For many IT professionals, the move into project management is a natural next step on the ladder. If you’ve come from a purely technical role, though, the move can be a daunting one, especially if you’ve not had any formal training. With that in mind, we’ve come up with five essential skills for those of you managing a project for the first time:
Brush up on the basics
There are many others out there who’ve found themselves as ‘accidental’ project managers, and the web has plenty of resources that offer sound advice and solid tips on how to improve your skills. From podcasts and online courses to information on networking events in your area, there’s lots of ways to achieve greater insight into and feel much more prepared for your new role.
It’s also a good idea to seek out a mentor within your organisation if at all possible. Find someone whose projects you know have been successful and see if they’re willing to chat about some company-specific tips over a coffee.
Planning is key
This sounds obvious, but a manager’s organisational skills can make or break a project. Luckily, working systematically is an attribute that tends to come naturally to technical types, so you’re hopefully one step ahead. The most successful project managers, though, are also highly skilled at knowing exactly what’s important at a given moment rather than attempting to continuously multi-task. In addition, they’ve learned to tick a task from the list before progressing to the next, while also ensuring team members are working the same way.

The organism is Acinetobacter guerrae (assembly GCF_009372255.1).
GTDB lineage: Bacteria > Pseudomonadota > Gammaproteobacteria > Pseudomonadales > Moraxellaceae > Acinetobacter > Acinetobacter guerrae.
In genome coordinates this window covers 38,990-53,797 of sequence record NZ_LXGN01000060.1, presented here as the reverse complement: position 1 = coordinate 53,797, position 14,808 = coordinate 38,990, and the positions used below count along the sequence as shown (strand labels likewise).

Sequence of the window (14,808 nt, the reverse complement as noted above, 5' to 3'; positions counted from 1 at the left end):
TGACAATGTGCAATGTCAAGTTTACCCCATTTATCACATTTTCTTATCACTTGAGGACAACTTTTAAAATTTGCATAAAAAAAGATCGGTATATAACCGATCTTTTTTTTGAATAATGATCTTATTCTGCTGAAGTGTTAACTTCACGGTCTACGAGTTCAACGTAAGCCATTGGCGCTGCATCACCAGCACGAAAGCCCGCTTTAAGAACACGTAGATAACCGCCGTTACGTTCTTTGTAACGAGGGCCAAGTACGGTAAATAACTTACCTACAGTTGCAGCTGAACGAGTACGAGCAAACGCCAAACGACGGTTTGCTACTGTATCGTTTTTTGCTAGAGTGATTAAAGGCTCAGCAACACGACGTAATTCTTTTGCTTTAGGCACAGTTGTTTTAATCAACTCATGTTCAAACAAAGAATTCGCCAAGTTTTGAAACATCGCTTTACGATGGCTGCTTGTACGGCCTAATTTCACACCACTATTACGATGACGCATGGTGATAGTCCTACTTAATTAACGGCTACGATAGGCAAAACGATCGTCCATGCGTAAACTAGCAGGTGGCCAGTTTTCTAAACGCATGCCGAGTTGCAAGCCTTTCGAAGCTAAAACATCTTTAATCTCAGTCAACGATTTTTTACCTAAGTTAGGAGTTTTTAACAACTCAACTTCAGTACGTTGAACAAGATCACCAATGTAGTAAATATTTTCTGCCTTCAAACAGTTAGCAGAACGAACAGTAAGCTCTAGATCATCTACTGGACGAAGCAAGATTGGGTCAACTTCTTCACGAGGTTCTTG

Translate your clients’ vision
If you’re coming from a technical role, one of the key skills you can bring to the table is translation. Take some time to think about your clients’ main goals and how you can explain them to a potentially cynical technical team in terms they can really grasp. A top notch IT project manager effectively bridges the gap between vision and implementation while keeping their team on side.
Your communication and people skills need to be second-to-none if you’re going to run a smooth project. Clients, colleagues, bosses and stakeholders all need to be kept in the loop at key points in the process, otherwise all your hard other work can be compromised. Cultivate a clear, definitive communication style, particularly with team members, while leaving the more analytical conversations to be had with a mentor.
Evaluate yourself and others
Once it’s all completed, ask yourself, your mentor and your team for some honest feedback. Try to encourage at least some positive criticism so you, and your organisation, can implement any best practices in the future. It’s also important to recognise contributions from all members of the team as a project draws to a close – learning from mistakes as a group so you can all move on if everything didn’t go as hoped, and acknowledging the individual work that went into a project’s successes.